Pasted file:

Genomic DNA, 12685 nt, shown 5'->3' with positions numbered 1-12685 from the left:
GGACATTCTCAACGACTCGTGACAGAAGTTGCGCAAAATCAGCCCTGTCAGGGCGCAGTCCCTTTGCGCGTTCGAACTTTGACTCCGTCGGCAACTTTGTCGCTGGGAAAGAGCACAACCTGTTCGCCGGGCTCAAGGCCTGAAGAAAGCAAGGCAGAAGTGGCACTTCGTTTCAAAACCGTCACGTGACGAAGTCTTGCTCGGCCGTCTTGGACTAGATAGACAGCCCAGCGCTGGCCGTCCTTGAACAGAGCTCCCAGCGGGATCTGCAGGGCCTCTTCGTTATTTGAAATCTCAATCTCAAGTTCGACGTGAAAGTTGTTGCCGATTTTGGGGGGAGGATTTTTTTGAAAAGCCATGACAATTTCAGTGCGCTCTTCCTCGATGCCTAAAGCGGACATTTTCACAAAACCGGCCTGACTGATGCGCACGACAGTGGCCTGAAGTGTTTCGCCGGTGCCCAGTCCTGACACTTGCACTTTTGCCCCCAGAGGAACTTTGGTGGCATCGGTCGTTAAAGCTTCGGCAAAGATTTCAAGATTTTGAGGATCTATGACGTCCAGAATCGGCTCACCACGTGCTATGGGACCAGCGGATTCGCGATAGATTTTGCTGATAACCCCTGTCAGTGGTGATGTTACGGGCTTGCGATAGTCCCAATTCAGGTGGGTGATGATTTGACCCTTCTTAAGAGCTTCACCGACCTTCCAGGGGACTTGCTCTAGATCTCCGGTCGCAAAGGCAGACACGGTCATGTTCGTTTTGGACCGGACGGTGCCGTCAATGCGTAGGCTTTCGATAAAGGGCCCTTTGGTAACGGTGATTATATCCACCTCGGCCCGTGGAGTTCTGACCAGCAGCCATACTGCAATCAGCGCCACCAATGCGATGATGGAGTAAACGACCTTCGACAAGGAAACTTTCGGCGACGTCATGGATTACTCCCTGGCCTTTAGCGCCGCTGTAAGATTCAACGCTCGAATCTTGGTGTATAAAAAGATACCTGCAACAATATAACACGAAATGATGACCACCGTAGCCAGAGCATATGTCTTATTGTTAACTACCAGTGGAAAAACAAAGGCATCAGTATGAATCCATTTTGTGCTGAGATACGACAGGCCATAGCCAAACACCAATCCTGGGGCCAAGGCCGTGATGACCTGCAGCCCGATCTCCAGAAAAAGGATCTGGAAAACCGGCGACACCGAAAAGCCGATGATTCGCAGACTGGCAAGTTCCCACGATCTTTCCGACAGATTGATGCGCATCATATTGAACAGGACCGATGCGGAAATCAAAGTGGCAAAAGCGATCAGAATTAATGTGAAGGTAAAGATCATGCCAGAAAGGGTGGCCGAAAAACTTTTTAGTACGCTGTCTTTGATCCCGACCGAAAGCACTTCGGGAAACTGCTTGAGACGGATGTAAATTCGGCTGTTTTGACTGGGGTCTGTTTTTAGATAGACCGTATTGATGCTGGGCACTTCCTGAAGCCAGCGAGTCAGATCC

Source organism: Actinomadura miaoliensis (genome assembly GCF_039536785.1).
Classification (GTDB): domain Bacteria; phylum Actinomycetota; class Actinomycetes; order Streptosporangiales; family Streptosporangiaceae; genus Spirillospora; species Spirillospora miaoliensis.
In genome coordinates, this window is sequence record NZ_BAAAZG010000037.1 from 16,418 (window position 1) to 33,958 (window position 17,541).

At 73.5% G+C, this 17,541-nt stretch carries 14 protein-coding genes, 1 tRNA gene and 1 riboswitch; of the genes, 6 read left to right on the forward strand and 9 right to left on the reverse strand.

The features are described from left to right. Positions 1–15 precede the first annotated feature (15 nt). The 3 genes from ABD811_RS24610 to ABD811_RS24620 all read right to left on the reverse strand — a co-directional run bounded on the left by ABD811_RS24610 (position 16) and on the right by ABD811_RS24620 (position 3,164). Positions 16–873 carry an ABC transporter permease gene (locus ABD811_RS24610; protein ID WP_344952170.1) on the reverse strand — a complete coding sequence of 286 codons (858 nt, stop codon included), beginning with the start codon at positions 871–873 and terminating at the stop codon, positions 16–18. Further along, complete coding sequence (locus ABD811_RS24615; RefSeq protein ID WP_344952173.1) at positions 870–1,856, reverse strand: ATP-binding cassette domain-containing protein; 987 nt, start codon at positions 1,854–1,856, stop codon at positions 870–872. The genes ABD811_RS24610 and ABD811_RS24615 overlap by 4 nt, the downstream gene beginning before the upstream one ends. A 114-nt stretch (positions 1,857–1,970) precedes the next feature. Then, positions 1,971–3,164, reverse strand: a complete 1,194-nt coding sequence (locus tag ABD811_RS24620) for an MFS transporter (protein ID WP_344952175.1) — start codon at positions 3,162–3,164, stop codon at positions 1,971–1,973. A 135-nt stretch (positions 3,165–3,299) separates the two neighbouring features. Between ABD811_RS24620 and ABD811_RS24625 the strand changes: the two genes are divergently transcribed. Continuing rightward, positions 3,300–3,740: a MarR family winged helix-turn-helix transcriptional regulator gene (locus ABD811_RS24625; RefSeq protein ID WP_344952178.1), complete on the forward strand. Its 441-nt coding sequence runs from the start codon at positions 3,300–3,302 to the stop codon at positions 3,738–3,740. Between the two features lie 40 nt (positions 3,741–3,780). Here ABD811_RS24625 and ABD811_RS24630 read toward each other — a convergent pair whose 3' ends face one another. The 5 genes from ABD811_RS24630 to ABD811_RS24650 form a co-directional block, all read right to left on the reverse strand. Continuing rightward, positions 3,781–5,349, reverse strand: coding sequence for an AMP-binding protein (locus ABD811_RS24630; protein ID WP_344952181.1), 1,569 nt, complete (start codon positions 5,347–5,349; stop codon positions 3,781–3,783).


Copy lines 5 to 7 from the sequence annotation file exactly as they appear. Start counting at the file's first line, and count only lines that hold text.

In genome coordinates, this window is sequence record NZ_BAAAZG010000037.1 from 16,418 (window position 1) to 33,958 (window position 17,541).

At 73.5% G+C, this 17,541-nt stretch carries 14 protein-coding genes, 1 tRNA gene and 1 riboswitch; of the genes, 6 read left to right on the forward strand and 9 right to left on the reverse strand.

The features are described from left to right. Positions 1–15 precede the first annotated feature (15 nt). The 3 genes from ABD811_RS24610 to ABD811_RS24620 all read right to left on the reverse strand — a co-directional run bounded on the left by ABD811_RS24610 (position 16) and on the right by ABD811_RS24620 (position 3,164). Positions 16–873 carry an ABC transporter permease gene (locus ABD811_RS24610; protein ID WP_344952170.1) on the reverse strand — a complete coding sequence of 286 codons (858 nt, stop codon included), beginning with the start codon at positions 871–873 and terminating at the stop codon, positions 16–18. Further along, complete coding sequence (locus ABD811_RS24615; RefSeq protein ID WP_344952173.1) at positions 870–1,856, reverse strand: ATP-binding cassette domain-containing protein; 987 nt, start codon at positions 1,854–1,856, stop codon at positions 870–872. The genes ABD811_RS24610 and ABD811_RS24615 overlap by 4 nt, the downstream gene beginning before the upstream one ends. A 114-nt stretch (positions 1,857–1,970) precedes the next feature. Then, positions 1,971–3,164, reverse strand: a complete 1,194-nt coding sequence (locus tag ABD811_RS24620) for an MFS transporter (protein ID WP_344952175.1) — start codon at positions 3,162–3,164, stop codon at positions 1,971–1,973. A 135-nt stretch (positions 3,165–3,299) separates the two neighbouring features. Between ABD811_RS24620 and ABD811_RS24625 the strand changes: the two genes are divergently transcribed. Continuing rightward, positions 3,300–3,740: a MarR family winged helix-turn-helix transcriptional regulator gene (locus ABD811_RS24625; RefSeq protein ID WP_344952178.1), complete on the forward strand. Its 441-nt coding sequence runs from the start codon at positions 3,300–3,302 to the stop codon at positions 3,738–3,740. Between the two features lie 40 nt (positions 3,741–3,780). Here ABD811_RS24625 and ABD811_RS24630 read toward each other — a convergent pair whose 3' ends face one another. The 5 genes from ABD811_RS24630 to ABD811_RS24650 form a co-directional block, all read right to left on the reverse strand. Continuing rightward, positions 3,781–5,349, reverse strand: coding sequence for an AMP-binding protein (locus ABD811_RS24630; protein ID WP_344952181.1), 1,569 nt, complete (start codon positions 5,347–5,349; stop codon positions 3,781–3,783).